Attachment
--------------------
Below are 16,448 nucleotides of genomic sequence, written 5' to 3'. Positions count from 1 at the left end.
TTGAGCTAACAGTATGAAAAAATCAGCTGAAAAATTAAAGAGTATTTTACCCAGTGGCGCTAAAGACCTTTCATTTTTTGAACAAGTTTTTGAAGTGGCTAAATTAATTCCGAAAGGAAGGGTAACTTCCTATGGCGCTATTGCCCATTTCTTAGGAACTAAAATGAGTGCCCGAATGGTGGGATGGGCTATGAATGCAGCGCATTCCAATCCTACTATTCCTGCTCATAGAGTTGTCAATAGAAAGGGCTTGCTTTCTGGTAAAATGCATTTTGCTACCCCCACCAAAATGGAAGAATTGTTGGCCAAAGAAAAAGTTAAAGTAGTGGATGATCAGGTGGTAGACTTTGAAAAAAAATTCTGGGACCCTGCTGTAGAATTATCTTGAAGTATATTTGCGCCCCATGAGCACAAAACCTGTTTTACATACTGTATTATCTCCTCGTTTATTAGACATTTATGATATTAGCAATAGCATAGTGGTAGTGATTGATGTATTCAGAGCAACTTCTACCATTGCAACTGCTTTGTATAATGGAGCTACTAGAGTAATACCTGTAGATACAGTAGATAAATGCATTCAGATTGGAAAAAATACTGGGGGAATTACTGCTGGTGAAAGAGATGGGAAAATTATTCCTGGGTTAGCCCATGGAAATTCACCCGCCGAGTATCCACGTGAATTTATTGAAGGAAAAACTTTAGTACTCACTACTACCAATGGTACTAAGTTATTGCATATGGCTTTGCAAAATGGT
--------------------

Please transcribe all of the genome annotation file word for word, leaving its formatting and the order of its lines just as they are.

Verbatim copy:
Below are 16,448 nucleotides of genomic sequence, written 5' to 3'. Positions count from 1 at the left end.
TTGAGCTAACAGTATGAAAAAATCAGCTGAAAAATTAAAGAGTATTTTACCCAGTGGCGCTAAAGACCTTTCATTTTTTGAACAAGTTTTTGAAGTGGCTAAATTAATTCCGAAAGGAAGGGTAACTTCCTATGGCGCTATTGCCCATTTCTTAGGAACTAAAATGAGTGCCCGAATGGTGGGATGGGCTATGAATGCAGCGCATTCCAATCCTACTATTCCTGCTCATAGAGTTGTCAATAGAAAGGGCTTGCTTTCTGGTAAAATGCATTTTGCTACCCCCACCAAAATGGAAGAATTGTTGGCCAAAGAAAAAGTTAAAGTAGTGGATGATCAGGTGGTAGACTTTGAAAAAAAATTCTGGGACCCTGCTGTAGAATTATCTTGAAGTATATTTGCGCCCCATGAGCACAAAACCTGTTTTACATACTGTATTATCTCCTCGTTTATTAGACATTTATGATATTAGCAATAGCATAGTGGTAGTGATTGATGTATTCAGAGCAACTTCTACCATTGCAACTGCTTTGTATAATGGAGCTACTAGAGTAATACCTGTAGATACAGTAGATAAATGCATTCAGATTGGAAAAAATACTGGGGGAATTACTGCTGGTGAAAGAGATGGGAAAATTATTCCTGGGTTAGCCCATGGAAATTCACCCGCCGAGTATCCACGTGAATTTATTGAAGGAAAAACTTTAGTACTCACTACTACCAATGGTACTAAGTTATTGCATATGGCTTTGCAAAATGGT